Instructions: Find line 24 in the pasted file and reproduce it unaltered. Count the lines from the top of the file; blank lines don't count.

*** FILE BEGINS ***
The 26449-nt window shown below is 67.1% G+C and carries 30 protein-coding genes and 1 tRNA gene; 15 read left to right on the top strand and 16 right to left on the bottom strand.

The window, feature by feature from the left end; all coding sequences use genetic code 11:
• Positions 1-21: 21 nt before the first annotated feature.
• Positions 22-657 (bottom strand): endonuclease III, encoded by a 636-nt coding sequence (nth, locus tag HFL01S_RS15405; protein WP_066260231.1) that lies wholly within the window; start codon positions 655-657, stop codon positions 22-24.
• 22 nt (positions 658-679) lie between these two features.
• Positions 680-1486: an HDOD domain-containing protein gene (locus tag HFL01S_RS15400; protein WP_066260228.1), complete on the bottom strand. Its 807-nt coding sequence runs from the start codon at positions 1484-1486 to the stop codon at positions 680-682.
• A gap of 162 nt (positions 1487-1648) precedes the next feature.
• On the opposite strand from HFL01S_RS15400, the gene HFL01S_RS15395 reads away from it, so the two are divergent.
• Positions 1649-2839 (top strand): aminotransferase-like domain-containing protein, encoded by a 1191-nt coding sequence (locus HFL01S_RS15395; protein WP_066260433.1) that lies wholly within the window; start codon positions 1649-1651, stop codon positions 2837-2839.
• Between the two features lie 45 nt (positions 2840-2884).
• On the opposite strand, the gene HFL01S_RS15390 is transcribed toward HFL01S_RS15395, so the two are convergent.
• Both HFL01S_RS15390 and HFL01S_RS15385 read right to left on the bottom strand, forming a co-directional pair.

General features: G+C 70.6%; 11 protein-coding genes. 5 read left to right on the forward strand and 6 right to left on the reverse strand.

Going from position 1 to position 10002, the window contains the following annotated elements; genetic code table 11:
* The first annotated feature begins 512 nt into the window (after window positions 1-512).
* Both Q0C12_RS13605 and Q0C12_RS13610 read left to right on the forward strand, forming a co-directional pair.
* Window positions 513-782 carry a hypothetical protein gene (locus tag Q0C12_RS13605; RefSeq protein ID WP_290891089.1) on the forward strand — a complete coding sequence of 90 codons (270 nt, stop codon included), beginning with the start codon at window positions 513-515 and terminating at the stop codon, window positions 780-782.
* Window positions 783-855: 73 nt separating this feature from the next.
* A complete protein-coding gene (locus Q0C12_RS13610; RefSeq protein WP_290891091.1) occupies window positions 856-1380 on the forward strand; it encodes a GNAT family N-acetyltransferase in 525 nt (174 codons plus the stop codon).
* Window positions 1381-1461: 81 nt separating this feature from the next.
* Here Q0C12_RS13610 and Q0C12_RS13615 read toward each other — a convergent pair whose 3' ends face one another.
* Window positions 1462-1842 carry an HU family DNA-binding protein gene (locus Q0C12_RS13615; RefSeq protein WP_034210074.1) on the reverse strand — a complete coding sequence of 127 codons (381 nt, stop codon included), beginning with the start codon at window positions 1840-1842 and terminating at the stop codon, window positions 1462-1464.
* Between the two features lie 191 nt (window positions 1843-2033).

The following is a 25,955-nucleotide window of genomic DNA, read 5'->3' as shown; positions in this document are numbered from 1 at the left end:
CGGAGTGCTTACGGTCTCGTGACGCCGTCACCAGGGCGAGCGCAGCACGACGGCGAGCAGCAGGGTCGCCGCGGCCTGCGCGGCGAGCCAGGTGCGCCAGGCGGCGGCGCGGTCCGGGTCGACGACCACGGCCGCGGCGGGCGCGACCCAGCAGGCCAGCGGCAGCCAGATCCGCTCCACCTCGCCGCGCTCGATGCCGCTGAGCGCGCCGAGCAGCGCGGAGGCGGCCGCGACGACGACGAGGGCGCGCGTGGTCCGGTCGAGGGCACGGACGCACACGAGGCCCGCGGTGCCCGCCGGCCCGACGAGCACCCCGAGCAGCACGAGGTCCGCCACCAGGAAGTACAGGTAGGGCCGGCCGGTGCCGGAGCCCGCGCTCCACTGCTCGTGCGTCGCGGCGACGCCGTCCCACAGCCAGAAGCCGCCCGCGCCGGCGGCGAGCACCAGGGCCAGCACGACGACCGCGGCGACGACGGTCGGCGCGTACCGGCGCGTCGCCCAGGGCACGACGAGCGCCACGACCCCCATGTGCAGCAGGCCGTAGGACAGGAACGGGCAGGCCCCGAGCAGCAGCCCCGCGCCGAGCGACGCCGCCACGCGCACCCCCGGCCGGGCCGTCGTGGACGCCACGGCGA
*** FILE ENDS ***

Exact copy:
The following is a 25,955-nucleotide window of genomic DNA, read 5'->3' as shown; positions in this document are numbered from 1 at the left end: